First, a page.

8 Simple Tips for Growing Strawberries Indoors

1. Choose roomy pots.

Strawberry plants have a relatively short root system, so you don’t need massive pots to grow them. Containers that are about 8 inches deep by 12 inches wide provide enough space for three strawberry plants, or you can keep a single plant in a 6- or 8-inch container. Terracotta pots, hanging planters, and hydroponic countertop setups can all be used for growing strawberries as long as the growing containers have drainage holes at the bottom.

2. Select the right strawberry varieties.

Technically, all types of strawberries can be grown indoors, but day-neutral strawberry plants, like ‘Albion’ and ‘Florida Beauty,’ are usually the best choices for indoor gardens. Other strawberry varieties flower and fruit according to day length, producing the majority of their harvest during the long days of summer. However, day-neutral strawberries bear fruit regardless of day length, and they can keep fruiting as long as they receive plenty of light and water and the temperature remains between 40°F and 90°F.

3. Use a rich potting mix.

You can plant indoor strawberries any time of the year. They grow best if you plant them so that their crowns are at the soil line and not covered with soil. When growing strawberries indoors, select a quality potting mix that drains well and is rich with nutrients. To give your plants an extra boost, mix a handful of compost or worm castings into the potting mix before you plant.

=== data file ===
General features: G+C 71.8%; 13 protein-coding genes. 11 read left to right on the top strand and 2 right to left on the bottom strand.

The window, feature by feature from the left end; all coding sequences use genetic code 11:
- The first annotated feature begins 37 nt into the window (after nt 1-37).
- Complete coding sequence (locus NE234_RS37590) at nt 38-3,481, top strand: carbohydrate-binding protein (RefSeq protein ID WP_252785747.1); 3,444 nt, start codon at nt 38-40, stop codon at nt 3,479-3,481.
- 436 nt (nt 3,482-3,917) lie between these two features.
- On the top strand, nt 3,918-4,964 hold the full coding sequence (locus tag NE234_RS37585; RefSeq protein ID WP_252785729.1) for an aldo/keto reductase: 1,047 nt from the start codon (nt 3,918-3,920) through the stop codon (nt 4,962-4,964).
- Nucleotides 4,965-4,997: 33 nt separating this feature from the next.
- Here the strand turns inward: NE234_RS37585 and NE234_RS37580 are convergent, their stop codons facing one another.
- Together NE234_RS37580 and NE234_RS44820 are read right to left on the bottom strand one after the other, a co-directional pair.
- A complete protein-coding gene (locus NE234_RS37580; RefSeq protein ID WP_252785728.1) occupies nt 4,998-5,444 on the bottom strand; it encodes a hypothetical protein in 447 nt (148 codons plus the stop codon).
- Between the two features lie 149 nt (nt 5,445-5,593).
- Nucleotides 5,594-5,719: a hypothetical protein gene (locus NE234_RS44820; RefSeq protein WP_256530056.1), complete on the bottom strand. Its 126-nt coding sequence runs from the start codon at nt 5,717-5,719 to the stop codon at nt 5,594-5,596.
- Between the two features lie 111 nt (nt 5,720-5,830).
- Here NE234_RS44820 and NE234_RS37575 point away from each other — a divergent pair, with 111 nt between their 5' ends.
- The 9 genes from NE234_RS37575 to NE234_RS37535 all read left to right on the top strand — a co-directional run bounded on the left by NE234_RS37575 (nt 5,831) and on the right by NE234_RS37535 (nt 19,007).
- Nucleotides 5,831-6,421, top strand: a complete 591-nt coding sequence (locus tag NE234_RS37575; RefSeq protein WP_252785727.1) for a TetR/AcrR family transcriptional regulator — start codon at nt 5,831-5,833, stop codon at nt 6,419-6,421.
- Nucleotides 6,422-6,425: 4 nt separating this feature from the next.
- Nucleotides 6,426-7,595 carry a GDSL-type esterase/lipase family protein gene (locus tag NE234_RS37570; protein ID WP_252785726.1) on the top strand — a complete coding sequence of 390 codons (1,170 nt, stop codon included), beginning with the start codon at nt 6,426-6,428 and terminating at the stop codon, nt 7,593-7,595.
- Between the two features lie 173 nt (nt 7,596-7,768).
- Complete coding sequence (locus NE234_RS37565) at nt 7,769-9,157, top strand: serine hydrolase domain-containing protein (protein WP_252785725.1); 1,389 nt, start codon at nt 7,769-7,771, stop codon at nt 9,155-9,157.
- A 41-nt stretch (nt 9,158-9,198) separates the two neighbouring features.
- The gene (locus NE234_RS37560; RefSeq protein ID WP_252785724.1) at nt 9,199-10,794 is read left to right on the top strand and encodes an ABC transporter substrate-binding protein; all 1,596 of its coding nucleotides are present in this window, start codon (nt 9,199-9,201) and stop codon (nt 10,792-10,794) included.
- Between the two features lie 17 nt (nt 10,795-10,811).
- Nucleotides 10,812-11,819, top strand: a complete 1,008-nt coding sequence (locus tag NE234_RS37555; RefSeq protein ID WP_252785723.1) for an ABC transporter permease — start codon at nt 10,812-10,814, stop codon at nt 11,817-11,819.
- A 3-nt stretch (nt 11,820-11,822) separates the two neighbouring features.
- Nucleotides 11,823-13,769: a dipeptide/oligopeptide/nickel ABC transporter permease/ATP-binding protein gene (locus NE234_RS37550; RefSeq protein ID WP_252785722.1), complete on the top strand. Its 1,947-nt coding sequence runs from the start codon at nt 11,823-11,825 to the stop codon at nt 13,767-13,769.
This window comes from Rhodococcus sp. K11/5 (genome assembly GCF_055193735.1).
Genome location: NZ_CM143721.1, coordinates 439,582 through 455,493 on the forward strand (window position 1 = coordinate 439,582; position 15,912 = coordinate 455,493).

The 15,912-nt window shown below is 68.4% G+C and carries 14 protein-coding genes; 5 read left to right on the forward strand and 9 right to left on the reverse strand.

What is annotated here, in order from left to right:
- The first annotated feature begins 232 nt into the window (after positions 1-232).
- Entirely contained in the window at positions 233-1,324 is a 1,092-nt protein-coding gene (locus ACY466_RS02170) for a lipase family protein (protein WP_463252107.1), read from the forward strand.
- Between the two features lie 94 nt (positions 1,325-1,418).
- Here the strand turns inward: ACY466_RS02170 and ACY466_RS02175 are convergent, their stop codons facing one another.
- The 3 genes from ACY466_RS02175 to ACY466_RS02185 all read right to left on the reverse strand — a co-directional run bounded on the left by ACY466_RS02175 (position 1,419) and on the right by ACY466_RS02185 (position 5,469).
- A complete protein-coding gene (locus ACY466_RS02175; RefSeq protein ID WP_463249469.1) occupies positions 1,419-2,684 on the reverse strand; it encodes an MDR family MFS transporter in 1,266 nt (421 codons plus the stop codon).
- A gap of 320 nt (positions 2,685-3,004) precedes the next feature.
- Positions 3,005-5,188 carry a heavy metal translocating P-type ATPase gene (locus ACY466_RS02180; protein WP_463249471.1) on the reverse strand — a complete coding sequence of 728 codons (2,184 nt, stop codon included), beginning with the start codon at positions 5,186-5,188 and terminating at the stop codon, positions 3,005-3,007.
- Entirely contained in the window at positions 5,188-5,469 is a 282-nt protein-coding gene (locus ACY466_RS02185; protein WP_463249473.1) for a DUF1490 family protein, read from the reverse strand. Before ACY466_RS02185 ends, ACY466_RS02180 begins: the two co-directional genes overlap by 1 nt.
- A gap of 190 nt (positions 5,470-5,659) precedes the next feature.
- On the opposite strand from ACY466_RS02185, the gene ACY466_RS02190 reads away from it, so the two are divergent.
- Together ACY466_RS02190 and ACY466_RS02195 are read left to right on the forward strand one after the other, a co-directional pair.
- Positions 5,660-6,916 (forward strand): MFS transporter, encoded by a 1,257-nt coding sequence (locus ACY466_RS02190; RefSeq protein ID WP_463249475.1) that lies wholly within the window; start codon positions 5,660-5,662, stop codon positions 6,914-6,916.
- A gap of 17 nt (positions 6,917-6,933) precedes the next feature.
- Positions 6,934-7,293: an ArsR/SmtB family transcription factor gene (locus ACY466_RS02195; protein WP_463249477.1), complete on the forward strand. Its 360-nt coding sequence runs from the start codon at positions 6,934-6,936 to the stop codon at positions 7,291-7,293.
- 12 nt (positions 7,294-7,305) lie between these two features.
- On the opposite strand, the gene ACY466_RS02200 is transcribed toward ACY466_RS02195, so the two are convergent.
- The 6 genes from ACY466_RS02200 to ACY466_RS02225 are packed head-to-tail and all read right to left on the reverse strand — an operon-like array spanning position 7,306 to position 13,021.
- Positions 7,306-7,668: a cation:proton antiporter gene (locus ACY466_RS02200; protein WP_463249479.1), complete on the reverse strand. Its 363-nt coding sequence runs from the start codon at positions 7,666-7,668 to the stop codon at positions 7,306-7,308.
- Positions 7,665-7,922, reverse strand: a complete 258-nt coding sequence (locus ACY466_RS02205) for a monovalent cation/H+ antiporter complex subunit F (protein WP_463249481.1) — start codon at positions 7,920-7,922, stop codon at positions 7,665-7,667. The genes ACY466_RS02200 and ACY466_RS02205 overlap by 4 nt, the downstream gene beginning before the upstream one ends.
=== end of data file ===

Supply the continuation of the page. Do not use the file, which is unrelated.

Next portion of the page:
4. Provide lots of light.

One of the trickiest parts of keeping strawberries indoors is ensuring that your plants get enough light throughout the year. Sunny, south-facing windows that receive at least 6 to 8 hours of bright light daily provide the best environment for indoor berry plants; however, grow lights left on for 12 to 16 hours a day are also suitable. Remember to rotate your plants regularly to keep them from stretching unevenly toward the light.

5. Add slow-release fertilizer.

Mixing worm castings or compost into the potting mix provides a slow release of nutrients to strawberry plants as they grow. You can boost the growth of indoor strawberries even further by adding slow-release fertilizer to the potting mix. Follow up with an organic, liquid fertilizer monthly during the growing season. Increase the application rate, fertilizing plants once every two weeks after strawberry flowers appear.

6. Water regularly.

Like other edible plants, strawberries need water regularly. Indoor strawberries typically need less water than outdoor plants, but they should be watered at least once a week or when the top 1 inch of soil feels dry. Morning or early afternoon are the best times to water strawberries. It’s best to water the plants from the bottom so their leaves don’t get wet.

7. Hand-pollinate flowers.

Bees and insects typically pollinate outdoor strawberries, but indoor plants must be hand-pollinated to set fruit. Pollinate strawberries by gently brushing a cotton swab or small paint brush over the plant’s flowers. Hand-pollinate strawberries every few days during the growing season to ensure pollen reaches every flower that blooms.

8. Be patient.

Indoor strawberry plants grow quickly after they’re established, but the plants take longer to produce berries. Nursery starts and bare-root strawberries begin fruiting about 2 to 3 months after planting, but plants grown from runners or seeds usually don’t fruit until their second year. After the plants are mature, harvest the strawberries when they’re fully ripe and red and use them frozen, dehydrated, or fresh in strawberry shortcake and other delicious strawberry recipes.

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